Volcano Erupts in Papua New Guinea


A volcano erupted Friday in eastern Papua New Guinea, spewing rocks and ash into the air, forcing the evacuation of local communities and international flights to be re-routed, officials said.

Mount Tavurvur, which destroyed the town of Rabaul when it erupted simultaneously with nearby Mount Vulcan in 1994, rumbled to life early in the morning on the tip of the remote island of New Britain.

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"The eruption started slow and slowly developed in a Strombolian (low level) eruption with incandescent projections accompanied by explosion noises and ongoing loud roaring and rumbling noises," the Rabaul Volcanological Observatory said.

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The Australian government issued a warning against travelling to the area, while flag carrier Qantas re-routed some flights to avoid the ash cloud.

"Authorities have evacuated communities close to the volcano. Residents of Rabaul town have been advised to remain indoors to avoid falling ash," Canberra said.

There were no immediate reports of injuries or damage.

The Volcanic Ash Advisory Centre in the northern Australian city of Darwin said the ash cloud was drifting southeast.

"The eruption was to 60,000 feet (18,000 metres), which is flight level. There was two hours of high-level eruption," an official from the centre, Cyndee Seals, told AFP.

"The ash was initially blowing to the southwest but has now turned to the southeast and we expect it to clip the edge of Australian airspace later today, but we don't expect ash over Australia."

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She said planes may be forced to take alternative routes, with the ash forecast to move towards the Solomon Islands and then Vanuatu in the Pacific.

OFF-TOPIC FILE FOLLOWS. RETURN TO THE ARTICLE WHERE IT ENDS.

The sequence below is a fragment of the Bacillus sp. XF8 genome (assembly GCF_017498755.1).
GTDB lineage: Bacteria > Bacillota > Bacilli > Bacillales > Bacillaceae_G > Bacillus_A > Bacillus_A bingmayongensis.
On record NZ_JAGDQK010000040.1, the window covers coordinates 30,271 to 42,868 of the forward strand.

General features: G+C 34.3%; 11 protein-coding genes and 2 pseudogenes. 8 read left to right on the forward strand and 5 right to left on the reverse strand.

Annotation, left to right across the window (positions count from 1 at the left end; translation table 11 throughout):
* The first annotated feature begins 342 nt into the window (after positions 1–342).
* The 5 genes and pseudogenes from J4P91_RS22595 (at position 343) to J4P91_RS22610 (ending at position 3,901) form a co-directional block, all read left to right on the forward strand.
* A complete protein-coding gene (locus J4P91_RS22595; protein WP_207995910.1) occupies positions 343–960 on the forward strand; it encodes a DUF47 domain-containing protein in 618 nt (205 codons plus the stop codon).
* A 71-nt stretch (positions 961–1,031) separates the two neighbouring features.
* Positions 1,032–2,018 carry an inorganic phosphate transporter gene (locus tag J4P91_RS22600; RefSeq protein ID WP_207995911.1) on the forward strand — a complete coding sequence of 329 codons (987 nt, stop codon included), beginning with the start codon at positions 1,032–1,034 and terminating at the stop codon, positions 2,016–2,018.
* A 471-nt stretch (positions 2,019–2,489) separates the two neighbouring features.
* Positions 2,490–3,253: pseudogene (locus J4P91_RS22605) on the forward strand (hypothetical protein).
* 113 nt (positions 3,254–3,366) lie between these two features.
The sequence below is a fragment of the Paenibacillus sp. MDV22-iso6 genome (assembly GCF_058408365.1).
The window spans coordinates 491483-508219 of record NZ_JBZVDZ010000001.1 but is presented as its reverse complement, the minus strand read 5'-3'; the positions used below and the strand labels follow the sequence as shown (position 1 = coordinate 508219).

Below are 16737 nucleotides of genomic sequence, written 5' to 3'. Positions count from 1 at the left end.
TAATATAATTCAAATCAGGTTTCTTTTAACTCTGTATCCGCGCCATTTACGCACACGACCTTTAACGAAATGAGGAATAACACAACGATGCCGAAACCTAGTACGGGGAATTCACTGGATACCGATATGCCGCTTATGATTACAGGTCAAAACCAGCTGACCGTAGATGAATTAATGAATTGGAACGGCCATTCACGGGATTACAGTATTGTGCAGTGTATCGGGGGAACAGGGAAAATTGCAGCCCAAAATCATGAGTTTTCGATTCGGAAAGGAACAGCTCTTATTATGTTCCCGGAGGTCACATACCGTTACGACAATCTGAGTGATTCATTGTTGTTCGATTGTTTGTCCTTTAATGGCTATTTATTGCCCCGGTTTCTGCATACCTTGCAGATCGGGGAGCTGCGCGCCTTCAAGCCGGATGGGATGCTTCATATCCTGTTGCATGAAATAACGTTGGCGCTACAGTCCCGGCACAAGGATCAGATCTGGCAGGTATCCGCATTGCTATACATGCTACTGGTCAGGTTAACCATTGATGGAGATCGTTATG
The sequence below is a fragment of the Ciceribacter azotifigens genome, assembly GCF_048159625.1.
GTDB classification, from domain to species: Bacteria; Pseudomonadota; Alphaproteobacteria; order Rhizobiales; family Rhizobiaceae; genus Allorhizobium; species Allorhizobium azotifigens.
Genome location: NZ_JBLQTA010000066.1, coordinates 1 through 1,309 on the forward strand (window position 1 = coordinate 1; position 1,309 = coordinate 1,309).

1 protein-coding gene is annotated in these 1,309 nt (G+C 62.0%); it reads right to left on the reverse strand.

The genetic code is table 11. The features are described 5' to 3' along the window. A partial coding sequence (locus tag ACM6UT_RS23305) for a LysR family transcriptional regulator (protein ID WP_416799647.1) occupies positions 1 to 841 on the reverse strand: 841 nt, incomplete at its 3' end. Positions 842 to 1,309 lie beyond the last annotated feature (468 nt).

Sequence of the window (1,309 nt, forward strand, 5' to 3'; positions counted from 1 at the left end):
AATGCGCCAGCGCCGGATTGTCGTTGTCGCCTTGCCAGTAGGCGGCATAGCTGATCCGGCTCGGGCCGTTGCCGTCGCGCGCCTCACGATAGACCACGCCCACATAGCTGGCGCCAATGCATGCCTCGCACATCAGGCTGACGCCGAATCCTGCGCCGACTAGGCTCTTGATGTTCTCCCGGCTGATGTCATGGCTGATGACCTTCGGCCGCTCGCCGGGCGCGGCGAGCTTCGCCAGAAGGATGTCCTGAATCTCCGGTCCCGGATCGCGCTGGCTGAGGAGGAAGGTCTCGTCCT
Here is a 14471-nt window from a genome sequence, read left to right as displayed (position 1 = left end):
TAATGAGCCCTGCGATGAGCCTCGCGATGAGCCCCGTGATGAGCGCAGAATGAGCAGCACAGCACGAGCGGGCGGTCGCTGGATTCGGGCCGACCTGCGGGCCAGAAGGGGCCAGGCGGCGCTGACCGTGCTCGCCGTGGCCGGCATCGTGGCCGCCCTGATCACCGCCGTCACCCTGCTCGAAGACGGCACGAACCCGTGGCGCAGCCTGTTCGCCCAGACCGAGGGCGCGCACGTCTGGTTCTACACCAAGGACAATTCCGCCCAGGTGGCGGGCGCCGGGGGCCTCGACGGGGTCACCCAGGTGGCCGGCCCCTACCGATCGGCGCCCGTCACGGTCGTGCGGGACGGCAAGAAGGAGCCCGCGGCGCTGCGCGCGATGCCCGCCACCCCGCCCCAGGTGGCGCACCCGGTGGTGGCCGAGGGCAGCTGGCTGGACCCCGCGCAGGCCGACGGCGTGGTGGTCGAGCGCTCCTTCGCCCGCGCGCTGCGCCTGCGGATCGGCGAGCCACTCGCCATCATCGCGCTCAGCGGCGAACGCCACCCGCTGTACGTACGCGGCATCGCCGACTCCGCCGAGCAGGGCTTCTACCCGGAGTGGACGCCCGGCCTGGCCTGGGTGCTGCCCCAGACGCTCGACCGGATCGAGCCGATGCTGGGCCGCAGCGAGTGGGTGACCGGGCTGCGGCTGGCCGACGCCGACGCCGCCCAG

Qantas said three flights had been diverted.

"Flight paths between Sydney and (Tokyo) Narita, and Sydney and Shanghai have been altered as a result of the volcanic ash cloud over Rabaul in eastern Papua New Guinea," a spokeswoman said.

"QF21, QF22 and QF130 will now fly over central Papua New Guinea to avoid the cloud."

She added that it would only add 10 or so minutes to the journey.

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In Rabaul, the ground was covered in a layer of ash, local reports said.

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"Police have cautioned people not to panic but remain indoors and listen to local Radio East New Britain for updates," the PNGloop website said.

"The situation has eased except for the rumbling and roaring as rocks are shot into the air."

Rabaul International Hotel operations manager Rodney Aua said police were out in force to prevent any looting as businesses closed their doors.

"In Rabaul some people have closed their businesses and are moving to areas as far away as possible," he told AFP.

"The police are there to make sure looting doesn't happen again, like in 1994."

The 688-metre (2,270-foot) volcano has erupted several times before, notably 20 years ago.

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In 1994, major eruptions at both Tavurvur and nearby Mount Vulcan destroyed much of Rabaul, with falling ash causing buildings to collapse, and while loss of life was minimal due to a quick evacuation, looters ransacked the town.

Despite the volcano continuing to rumble, Aua said the hotel still had 50 percent occupancy and for locals it was just another day in PNG, which sits on the Pacific "Ring of Fire" and where high volcanic and seismic activity is the norm.

"The situation is pretty calm," he said. "For locals most of us have grown up here and this is normal, although we haven't seen this sort of activity for a while."

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